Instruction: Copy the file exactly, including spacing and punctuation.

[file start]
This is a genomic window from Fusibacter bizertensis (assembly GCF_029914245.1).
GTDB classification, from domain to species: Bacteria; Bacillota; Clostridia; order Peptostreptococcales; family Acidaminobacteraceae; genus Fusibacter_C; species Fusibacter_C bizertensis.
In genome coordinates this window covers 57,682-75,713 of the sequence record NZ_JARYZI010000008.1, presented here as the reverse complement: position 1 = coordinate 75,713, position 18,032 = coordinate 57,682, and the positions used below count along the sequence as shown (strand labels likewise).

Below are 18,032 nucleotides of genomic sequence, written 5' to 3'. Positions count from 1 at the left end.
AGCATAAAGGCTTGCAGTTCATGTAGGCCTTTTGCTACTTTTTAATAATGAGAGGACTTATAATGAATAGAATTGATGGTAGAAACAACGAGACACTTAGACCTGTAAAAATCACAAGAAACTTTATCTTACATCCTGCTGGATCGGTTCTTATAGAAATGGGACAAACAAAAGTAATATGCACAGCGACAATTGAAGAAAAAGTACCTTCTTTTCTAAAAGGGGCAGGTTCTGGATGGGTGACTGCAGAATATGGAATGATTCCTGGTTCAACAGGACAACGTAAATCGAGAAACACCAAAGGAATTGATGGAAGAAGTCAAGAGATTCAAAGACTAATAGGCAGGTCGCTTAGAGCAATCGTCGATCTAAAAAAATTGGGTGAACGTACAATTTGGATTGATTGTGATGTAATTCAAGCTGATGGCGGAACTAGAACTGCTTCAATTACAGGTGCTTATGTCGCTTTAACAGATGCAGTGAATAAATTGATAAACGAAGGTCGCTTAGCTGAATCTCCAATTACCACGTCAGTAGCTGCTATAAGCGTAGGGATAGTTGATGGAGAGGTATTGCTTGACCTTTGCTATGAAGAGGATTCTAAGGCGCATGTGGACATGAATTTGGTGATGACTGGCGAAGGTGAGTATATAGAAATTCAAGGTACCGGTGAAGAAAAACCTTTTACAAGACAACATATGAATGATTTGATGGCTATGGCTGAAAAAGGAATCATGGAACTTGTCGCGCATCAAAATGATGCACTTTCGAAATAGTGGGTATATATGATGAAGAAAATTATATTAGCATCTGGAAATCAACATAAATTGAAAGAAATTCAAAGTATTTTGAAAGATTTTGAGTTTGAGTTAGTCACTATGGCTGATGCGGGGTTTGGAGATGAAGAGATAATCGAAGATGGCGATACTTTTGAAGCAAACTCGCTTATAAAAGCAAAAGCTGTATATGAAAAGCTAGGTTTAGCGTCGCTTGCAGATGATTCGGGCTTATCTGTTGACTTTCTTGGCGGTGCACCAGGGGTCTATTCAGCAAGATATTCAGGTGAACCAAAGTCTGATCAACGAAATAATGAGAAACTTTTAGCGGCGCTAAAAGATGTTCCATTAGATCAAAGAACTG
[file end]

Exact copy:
This is a genomic window from Fusibacter bizertensis (assembly GCF_029914245.1).
GTDB classification, from domain to species: Bacteria; Bacillota; Clostridia; order Peptostreptococcales; family Acidaminobacteraceae; genus Fusibacter_C; species Fusibacter_C bizertensis.
In genome coordinates this window covers 57,682-75,713 of the sequence record NZ_JARYZI010000008.1, presented here as the reverse complement: position 1 = coordinate 75,713, position 18,032 = coordinate 57,682, and the positions used below count along the sequence as shown (strand labels likewise).

Below are 18,032 nucleotides of genomic sequence, written 5' to 3'. Positions count from 1 at the left end.
AGCATAAAGGCTTGCAGTTCATGTAGGCCTTTTGCTACTTTTTAATAATGAGAGGACTTATAATGAATAGAATTGATGGTAGAAACAACGAGACACTTAGACCTGTAAAAATCACAAGAAACTTTATCTTACATCCTGCTGGATCGGTTCTTATAGAAATGGGACAAACAAAAGTAATATGCACAGCGACAATTGAAGAAAAAGTACCTTCTTTTCTAAAAGGGGCAGGTTCTGGATGGGTGACTGCAGAATATGGAATGATTCCTGGTTCAACAGGACAACGTAAATCGAGAAACACCAAAGGAATTGATGGAAGAAGTCAAGAGATTCAAAGACTAATAGGCAGGTCGCTTAGAGCAATCGTCGATCTAAAAAAATTGGGTGAACGTACAATTTGGATTGATTGTGATGTAATTCAAGCTGATGGCGGAACTAGAACTGCTTCAATTACAGGTGCTTATGTCGCTTTAACAGATGCAGTGAATAAATTGATAAACGAAGGTCGCTTAGCTGAATCTCCAATTACCACGTCAGTAGCTGCTATAAGCGTAGGGATAGTTGATGGAGAGGTATTGCTTGACCTTTGCTATGAAGAGGATTCTAAGGCGCATGTGGACATGAATTTGGTGATGACTGGCGAAGGTGAGTATATAGAAATTCAAGGTACCGGTGAAGAAAAACCTTTTACAAGACAACATATGAATGATTTGATGGCTATGGCTGAAAAAGGAATCATGGAACTTGTCGCGCATCAAAATGATGCACTTTCGAAATAGTGGGTATATATGATGAAGAAAATTATATTAGCATCTGGAAATCAACATAAATTGAAAGAAATTCAAAGTATTTTGAAAGATTTTGAGTTTGAGTTAGTCACTATGGCTGATGCGGGGTTTGGAGATGAAGAGATAATCGAAGATGGCGATACTTTTGAAGCAAACTCGCTTATAAAAGCAAAAGCTGTATATGAAAAGCTAGGTTTAGCGTCGCTTGCAGATGATTCGGGCTTATCTGTTGACTTTCTTGGCGGTGCACCAGGGGTCTATTCAGCAAGATATTCAGGTGAACCAAAGTCTGATCAACGAAATAATGAGAAACTTTTAGCGGCGCTAAAAGATGTTCCATTAGATCAAAGAACTG